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Re: CORS performance proposal

From: Anne van Kesteren <annevk@annevk.nl>
Date: Sun, 22 Feb 2015 08:18:54 +0100
Message-ID: <CADnb78jRUMKvzqe_e-qQMiZL7NgTXmA-XrqCYKsTR9St6D5ALw@mail.gmail.com>
To: Martin Thomson <martin.thomson@gmail.com>
Cc: Jonas Sicking <jonas@sicking.cc>, WebAppSec WG <public-webappsec@w3.org>, WebApps WG <public-webapps@w3.org>
On Sat, Feb 21, 2015 at 10:17 AM, Martin Thomson
<martin.thomson@gmail.com> wrote:
> On 21 February 2015 at 20:43, Anne van Kesteren <annevk@annevk.nl> wrote:
>> High-byte of what? A URL is within ASCII range when it reaches the
>> server. This is the first time I hear of this.
>
> Apparently, all sorts of muck floats around the Internet.  When we did
> HTTP/2 we were forced to accept that header field values (URLs in
> particular) were a sequence of octets.  Those are often interpreted as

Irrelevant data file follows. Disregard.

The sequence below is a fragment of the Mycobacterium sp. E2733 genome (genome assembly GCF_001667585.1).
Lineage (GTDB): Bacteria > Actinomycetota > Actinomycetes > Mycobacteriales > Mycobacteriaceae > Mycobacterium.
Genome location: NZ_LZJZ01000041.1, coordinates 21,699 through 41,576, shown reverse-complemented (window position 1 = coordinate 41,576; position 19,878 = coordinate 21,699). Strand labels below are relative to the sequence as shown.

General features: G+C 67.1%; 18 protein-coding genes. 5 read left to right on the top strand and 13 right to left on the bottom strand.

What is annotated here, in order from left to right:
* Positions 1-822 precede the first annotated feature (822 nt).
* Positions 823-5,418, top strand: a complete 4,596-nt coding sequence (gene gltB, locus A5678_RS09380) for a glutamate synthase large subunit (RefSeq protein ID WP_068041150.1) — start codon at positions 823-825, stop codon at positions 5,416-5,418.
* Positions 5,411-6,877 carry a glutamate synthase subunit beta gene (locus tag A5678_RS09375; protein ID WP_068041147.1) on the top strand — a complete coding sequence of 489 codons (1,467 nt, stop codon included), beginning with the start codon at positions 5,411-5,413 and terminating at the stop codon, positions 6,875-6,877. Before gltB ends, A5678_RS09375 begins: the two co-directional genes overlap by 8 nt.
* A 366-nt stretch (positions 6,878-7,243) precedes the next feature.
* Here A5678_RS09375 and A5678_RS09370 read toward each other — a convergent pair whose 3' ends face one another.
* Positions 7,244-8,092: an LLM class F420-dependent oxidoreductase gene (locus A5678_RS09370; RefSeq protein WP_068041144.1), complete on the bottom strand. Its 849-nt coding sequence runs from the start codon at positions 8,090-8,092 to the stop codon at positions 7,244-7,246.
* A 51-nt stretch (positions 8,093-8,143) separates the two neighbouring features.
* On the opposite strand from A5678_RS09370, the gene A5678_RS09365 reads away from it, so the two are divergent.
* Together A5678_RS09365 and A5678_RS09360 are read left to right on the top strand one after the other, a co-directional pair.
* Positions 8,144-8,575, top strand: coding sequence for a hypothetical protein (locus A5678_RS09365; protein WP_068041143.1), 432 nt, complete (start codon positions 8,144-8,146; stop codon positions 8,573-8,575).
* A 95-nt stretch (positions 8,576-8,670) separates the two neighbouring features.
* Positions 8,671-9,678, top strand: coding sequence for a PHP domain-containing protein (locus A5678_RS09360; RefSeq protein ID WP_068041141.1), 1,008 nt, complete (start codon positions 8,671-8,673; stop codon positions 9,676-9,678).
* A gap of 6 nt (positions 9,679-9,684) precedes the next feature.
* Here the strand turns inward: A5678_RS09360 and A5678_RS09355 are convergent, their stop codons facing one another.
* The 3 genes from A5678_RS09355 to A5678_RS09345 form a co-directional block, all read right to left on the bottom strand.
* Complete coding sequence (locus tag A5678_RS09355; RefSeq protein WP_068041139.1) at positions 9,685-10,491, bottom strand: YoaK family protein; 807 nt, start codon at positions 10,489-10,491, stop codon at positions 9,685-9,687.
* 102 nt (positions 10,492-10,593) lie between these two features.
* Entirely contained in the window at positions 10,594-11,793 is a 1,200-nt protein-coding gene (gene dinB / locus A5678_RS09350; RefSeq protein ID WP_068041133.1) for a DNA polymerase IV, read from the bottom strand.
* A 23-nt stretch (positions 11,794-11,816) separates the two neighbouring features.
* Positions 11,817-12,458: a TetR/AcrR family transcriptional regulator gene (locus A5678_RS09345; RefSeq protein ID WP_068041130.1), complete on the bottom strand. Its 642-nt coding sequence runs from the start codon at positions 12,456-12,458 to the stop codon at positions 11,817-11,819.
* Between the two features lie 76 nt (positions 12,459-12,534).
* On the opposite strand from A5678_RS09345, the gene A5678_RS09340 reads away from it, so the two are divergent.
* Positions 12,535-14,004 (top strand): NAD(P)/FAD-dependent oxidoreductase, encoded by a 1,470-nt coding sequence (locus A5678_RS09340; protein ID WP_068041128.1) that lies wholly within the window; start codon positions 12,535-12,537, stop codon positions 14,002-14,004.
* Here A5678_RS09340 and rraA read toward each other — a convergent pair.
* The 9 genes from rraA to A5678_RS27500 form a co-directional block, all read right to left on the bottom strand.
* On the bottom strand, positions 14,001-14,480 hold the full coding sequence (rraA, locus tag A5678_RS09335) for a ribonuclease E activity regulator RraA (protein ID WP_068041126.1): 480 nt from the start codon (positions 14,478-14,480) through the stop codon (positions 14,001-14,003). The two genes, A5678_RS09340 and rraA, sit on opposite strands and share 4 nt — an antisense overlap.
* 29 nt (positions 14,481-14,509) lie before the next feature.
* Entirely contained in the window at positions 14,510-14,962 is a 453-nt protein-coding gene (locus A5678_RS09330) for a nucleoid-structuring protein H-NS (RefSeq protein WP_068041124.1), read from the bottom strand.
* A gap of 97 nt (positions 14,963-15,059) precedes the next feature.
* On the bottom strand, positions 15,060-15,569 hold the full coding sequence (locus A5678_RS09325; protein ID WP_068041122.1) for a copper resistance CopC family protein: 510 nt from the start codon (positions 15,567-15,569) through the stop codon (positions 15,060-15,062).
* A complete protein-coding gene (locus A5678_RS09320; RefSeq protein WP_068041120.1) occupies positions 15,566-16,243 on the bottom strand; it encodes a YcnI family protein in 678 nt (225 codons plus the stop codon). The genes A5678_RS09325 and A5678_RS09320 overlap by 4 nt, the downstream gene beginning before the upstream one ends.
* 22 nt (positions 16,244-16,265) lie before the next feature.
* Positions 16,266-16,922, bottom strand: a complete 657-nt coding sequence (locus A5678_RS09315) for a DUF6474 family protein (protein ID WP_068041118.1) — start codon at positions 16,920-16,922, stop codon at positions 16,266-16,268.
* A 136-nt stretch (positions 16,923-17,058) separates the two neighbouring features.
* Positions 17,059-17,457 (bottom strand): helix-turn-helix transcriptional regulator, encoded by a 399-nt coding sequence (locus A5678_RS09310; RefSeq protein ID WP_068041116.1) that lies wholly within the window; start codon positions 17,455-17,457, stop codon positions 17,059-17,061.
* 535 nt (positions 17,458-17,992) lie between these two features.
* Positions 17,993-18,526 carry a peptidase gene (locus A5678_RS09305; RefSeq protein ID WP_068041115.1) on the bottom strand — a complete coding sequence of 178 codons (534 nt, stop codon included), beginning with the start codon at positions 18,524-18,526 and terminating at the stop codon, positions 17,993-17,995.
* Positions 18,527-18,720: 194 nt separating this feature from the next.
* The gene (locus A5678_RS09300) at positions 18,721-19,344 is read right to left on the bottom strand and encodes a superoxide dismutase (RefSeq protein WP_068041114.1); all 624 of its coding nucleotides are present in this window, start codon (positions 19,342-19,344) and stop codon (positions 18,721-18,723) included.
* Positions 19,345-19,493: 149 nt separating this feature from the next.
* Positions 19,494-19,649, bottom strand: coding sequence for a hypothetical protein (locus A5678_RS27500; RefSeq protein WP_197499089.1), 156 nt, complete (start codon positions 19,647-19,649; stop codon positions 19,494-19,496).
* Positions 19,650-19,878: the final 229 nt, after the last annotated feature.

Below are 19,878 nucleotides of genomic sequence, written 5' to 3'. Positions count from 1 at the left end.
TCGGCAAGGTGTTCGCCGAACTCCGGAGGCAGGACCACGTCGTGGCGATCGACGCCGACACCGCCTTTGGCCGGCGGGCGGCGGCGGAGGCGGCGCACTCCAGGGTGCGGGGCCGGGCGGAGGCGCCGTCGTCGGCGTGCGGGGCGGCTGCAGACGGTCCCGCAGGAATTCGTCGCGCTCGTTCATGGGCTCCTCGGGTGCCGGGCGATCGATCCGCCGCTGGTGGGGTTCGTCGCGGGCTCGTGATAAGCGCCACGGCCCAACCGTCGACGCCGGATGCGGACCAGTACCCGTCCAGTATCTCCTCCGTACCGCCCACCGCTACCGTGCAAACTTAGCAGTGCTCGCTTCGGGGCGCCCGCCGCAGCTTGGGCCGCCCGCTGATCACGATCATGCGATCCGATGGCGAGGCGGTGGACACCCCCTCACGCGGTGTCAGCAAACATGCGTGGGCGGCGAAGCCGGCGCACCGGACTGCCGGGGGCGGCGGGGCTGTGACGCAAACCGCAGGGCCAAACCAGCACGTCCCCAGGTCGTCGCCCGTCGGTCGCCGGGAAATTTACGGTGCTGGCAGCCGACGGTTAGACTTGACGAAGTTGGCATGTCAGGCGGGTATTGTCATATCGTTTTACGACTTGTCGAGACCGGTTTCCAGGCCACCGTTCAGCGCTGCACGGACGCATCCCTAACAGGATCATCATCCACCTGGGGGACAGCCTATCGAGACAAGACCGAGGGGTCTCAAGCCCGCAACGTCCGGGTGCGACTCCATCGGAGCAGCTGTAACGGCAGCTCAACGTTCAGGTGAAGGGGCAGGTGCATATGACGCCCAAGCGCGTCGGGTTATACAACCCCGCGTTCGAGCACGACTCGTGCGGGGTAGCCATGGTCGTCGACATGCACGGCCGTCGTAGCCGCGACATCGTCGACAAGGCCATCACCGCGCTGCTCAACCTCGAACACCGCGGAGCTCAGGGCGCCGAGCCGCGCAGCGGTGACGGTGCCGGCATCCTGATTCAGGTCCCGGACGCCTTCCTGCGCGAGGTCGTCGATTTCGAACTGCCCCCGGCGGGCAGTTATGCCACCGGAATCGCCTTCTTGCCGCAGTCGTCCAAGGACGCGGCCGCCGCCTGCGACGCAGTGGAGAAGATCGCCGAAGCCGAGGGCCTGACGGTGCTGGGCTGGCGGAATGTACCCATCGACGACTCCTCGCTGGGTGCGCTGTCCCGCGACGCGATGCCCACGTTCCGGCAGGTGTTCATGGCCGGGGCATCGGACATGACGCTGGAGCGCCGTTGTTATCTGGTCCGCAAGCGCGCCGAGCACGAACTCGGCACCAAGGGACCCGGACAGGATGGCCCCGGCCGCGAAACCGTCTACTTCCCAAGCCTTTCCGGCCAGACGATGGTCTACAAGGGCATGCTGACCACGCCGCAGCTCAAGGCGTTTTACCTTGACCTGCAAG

> strings in various interesting ways.

But in this particular case it must be the browser that generates said
muck, no? Other than Internet Explorer (and that's a couple versions
ago, so wouldn't support this protocol anyway), there's no browser
that does this as far as I know.


> I wouldn't *completely* discount the potential for the conversions
> Jonas mentions here.  A Java server might parse UTF-8 into the
> internal UTF-16 representation and then who knows what happens next.

There's no utf-8 either.


-- 
https://annevankesteren.nl/
Received on Sunday, 22 February 2015 07:19:22 UTC

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